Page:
Learning how to use an insulin pump and fine-tune your insulin doses is a process that requires some patience. You’ll work closely with your healthcare team to determine how much insulin your body needs to help you achieve your blood sugar goals!

Advantages of using a pump with Type 2 diabetes

  1. Pumps more closely function like an actual pancreas. With the basal and bolus insulin delivery, insulin controls effects of carbohydrates on blood sugar, pumps work similarly to the way a pancreas would and can give you less to think about.
  2. Achieving a lower A1C overall is not uncommon for people who opt to use insulin pump therapy, especially in comparison to multiple daily injections.
  3. Pumps help decrease the risk of hypoglycemia, as they alert the user when they’re low.
  4. Weight gain has not been a factor in studies of users testing pump therapy.
  5. Discretion: it can be easier to control and conceal pumps, as opposed to opting to give yourself insulin injections in public
  6. It makes carb counting easier by automatically calculating how much insulin you need based on how many carbs are in your meal.

Disadvantages of using a pump with Type 2 diabetes

  1. Cost is definitely a factor here. This is the main obstacle in most countries. For others, insurance companies have specific procedures for type 2 diabetes treatments. Health insurance plans vary and options like Medicaid and Medicare can be helpful in covering costs. Choosing the right health insurance plan is important, especially because not all health plans cover supplies like test strips, meters and pumps and those without any plan at all will pay entirely out of pocket.
  2. You’ll need training and support from your healthcare team. Insulin pumps aren’t difficult to use, but it may take awhile to get used to changing your pump sites every few days. You’ll also need to calculate your insulin to carb ratios and insulin sensitivity factor before using the device. 
  3. Like all machines, pumps can malfunction or fail. Some people find it hard to trust machines with their life and opting for pump therapy does not mean you can stop monitoring your levels yourself. This can increase the risks of diabetic ketoacidosis (DKA).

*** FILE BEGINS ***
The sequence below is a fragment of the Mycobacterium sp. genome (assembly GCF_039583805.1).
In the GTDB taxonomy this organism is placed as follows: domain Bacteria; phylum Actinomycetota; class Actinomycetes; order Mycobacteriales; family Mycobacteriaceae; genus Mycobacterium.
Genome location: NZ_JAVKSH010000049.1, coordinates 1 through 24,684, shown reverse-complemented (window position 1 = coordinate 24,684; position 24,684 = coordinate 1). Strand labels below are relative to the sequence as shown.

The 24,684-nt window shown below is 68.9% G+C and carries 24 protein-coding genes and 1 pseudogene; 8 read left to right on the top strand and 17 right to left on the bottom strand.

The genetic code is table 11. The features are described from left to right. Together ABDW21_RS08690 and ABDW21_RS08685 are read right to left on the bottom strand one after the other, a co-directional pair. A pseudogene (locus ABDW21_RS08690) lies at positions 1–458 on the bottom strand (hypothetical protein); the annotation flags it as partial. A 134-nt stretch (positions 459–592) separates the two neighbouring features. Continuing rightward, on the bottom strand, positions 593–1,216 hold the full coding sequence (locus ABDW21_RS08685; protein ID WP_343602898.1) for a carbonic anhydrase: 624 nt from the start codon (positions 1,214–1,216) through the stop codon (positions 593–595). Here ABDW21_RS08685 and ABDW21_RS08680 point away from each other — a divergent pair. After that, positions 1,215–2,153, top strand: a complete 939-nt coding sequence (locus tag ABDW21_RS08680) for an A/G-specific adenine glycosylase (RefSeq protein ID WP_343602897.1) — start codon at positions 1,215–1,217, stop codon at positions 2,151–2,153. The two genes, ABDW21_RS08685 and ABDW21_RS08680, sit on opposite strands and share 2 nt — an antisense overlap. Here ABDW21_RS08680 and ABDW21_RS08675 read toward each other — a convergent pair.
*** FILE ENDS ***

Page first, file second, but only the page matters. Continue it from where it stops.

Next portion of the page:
People with type 2 diabetes often prefer insulin pumps because of the flexibility that the treatment provides and the freedom from injections. We can’t forget that every person with diabetes has specific requirements and that is why it’s important to choose, along with healthcare professionals, the best possible treatment plan for each individual.

Using insulin to manage Type 2 diabetes

For many people with type 2 diabetes, using insulin via injections or pump is an important part of managing healthy blood sugar levels.

Insulin Delivery Methods

Today, there are a variety of insulin delivery methods to choose from as a person with Type 2 diabetes. Learn about your options here!MORE

MDI vs Insulin Pumps in Type 2 Diabetes

People with type 2 diabetes have a choice in the treatment of their condition, and understanding any and all options is a vital first step in proper diabetes management.MORE

How Insulin Works

Insulin is a hormone that helps regulate your glucose levels. But it has other functions to help maintain your health. Read how insulin works. MORE

The Type 2 Diabetes Guide to Bolus Insulin

Bolus insulin can help prevent glucose spikes after meals or correct for high blood sugar. Learn more in our guide to manage T2D.MORE
taking insulin for type 2 diabetes

Guide: Talking to Your Doctor About Insulin for Type 2 Diabetes

Starting insulin therapy for type 2 diabetes can be overwhelming—there’s a lot to learn! Here are some questions to ask your doctor to help you get started with using insulin.MORE

All About the CeQur Simplicity Insulin Patch

This ultra-thin wearable insulin patch is a simple and convenient way to deliver your mealtime and correction dose insulin!MORE
insulin patch technology Cequr simplicity

Guide: Asking Your Doctor About Using an Insulin Patch

The CeQur Simplicity insulin patch is so new that your doctor may not even know about it! Learn how to get the conversation started…MORE